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1. At the turn of the twentieth century, women suffering from depression, mood disorders, or mental illness-what was then termed "hysteria"-were often prescribed long periods of bed rest. This was not a treatment usually prescribed for men suffering from the same symptoms. Why do you think doctors prescribed this therapy only for their female patients? Can you think of any diseases today that are "gendered"? Do you think it is significant that the room with the yellow wallpaper was once a child's nursery?
2. On the last page of "The Yellow Wall-paper," Gilman writes: "'I got out at last,'said I, 'in spite of you and Jane.'"Who do you think Jane is? And who is the "I"?
3. In her 1935 autobiography, Gilman wrote, "The one predominant duty is to find one's work and do it." How do the characters' concepts of "duty" in "The Cottagette" and "Mr. Peebles' Heart" inform their work? What role does music play in both of these stories?
4. What do you think Gilman thought of the relationship between mental activity and physical activity? What associations does she see between activity and health?
5. In "If I Were a Man," Gerald concludes that "women have their limitations, but so do we, God knows." Would you argue that this is a "sexist" comment? Why or why not?
6. What do you think the physical location and climate of Gilman's female utopia in Herland signify? What does Gilman communicate to the reader about women's place in society, and their relation to men?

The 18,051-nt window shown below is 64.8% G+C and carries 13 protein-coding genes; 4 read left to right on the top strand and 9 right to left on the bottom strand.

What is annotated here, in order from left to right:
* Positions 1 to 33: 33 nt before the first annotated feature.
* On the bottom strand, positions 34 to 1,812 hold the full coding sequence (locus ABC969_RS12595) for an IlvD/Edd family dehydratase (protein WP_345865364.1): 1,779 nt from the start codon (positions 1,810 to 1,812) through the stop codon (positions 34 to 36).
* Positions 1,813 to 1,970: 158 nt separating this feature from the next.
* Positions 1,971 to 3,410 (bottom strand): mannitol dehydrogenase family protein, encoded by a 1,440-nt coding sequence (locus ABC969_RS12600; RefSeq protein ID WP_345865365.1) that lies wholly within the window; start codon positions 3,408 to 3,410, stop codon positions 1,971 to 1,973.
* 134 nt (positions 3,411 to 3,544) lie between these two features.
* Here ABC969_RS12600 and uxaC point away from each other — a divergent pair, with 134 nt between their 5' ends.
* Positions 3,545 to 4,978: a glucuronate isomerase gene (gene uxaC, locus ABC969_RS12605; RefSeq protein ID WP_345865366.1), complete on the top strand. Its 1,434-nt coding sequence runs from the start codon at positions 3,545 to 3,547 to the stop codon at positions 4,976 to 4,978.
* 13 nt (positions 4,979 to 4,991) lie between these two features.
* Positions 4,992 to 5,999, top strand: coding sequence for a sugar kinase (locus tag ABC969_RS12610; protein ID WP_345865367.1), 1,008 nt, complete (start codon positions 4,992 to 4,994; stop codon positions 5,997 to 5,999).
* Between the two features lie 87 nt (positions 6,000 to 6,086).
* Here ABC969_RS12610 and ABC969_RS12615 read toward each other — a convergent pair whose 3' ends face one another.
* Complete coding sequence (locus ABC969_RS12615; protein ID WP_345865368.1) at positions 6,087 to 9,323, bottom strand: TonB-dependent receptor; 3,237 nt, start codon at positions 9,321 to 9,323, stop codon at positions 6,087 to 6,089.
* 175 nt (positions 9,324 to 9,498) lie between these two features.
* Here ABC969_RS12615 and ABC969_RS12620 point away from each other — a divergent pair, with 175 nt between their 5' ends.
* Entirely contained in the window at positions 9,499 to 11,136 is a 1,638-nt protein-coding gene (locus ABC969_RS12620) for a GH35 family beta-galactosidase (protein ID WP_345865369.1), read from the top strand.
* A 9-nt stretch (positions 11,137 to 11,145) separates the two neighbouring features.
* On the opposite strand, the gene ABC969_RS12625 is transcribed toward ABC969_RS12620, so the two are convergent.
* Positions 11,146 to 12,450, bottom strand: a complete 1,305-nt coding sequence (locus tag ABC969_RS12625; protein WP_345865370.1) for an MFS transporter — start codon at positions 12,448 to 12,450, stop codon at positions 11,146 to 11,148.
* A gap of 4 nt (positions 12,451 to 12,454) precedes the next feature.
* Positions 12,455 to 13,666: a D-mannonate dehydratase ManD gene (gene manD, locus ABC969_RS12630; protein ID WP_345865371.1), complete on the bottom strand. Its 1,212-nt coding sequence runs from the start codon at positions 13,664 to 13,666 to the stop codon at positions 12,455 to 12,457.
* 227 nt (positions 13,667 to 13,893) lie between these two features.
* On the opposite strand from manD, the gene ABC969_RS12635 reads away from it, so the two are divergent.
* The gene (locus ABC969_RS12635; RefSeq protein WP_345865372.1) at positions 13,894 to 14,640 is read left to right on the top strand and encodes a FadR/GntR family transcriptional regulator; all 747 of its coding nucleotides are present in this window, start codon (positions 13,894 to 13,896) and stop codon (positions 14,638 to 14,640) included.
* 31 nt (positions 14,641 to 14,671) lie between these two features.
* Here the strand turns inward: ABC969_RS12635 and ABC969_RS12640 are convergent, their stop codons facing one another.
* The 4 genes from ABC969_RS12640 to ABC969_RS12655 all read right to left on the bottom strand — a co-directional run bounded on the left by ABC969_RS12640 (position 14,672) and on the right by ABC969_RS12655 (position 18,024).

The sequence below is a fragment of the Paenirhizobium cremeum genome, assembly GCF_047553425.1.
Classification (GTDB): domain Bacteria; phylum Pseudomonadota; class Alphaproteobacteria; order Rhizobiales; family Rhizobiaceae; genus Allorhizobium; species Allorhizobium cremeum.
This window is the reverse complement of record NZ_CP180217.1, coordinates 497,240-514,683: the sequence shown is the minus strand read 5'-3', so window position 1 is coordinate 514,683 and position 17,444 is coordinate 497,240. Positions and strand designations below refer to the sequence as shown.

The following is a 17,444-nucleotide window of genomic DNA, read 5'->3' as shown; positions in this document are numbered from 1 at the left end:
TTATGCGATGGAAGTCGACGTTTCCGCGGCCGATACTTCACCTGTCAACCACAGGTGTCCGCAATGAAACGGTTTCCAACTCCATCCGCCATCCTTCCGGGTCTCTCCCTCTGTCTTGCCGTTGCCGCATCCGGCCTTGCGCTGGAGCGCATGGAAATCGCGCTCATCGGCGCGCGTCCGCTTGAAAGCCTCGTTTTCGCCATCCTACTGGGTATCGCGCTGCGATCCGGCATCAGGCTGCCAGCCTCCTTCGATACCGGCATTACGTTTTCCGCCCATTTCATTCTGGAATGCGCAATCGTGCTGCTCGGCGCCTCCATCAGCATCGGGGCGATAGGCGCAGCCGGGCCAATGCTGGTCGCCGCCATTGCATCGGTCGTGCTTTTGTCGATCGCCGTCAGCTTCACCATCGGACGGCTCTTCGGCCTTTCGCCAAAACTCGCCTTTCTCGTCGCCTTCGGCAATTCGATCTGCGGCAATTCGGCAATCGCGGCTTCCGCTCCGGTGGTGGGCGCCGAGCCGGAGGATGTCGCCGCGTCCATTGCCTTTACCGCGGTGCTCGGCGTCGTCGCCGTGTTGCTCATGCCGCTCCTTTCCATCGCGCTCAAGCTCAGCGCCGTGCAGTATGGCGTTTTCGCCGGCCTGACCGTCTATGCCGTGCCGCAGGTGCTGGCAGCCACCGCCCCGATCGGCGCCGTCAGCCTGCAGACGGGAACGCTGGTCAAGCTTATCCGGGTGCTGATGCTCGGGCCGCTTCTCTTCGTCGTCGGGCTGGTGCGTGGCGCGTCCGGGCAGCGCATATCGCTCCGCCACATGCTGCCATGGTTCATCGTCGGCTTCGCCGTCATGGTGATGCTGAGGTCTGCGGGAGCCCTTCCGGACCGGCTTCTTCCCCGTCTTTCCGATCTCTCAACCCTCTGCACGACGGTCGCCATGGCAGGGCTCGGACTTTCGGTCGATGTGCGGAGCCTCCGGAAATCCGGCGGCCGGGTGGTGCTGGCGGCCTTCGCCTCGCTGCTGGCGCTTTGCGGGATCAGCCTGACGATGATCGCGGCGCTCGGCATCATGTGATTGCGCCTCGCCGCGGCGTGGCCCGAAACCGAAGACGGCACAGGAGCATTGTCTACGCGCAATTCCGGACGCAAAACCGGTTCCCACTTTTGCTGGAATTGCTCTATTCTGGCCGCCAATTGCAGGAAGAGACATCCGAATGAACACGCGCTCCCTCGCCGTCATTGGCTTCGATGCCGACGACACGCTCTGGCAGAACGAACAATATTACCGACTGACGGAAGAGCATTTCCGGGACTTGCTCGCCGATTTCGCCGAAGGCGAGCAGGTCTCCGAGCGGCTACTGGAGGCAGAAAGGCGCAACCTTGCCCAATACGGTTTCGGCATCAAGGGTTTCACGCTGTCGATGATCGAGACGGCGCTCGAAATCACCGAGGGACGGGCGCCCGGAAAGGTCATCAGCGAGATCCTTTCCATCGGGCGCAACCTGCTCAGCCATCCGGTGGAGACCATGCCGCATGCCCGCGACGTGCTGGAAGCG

7. Why do you think Gilman chose a male narrator for Herland? What stereotypes of women do Van, Terry, and Jeff hold when they arrive in Herland? How do their opinions change throughout the novel?
8. In Women and Economics, what are Gilman's suggestions for improving the status of women, both financially and culturally? How do you think readers in 1898 might have argued against Gilman's ideas?
9. Alexander Black writes in "The Woman Who Saw It First," which introduces this volume and was first published in 1923, that "so much of [Gilman's] preaching that was once regarded as revolutionary is now a matter of polite consideration, if not practice, that her total effect is no longer so sharply radical as it was to the generation to which we look back." Do you agree that Gilman's views are no longer radical? In what ways do you think she would be heartened by the state of women's rights today? In what ways do you think she would be disappointed?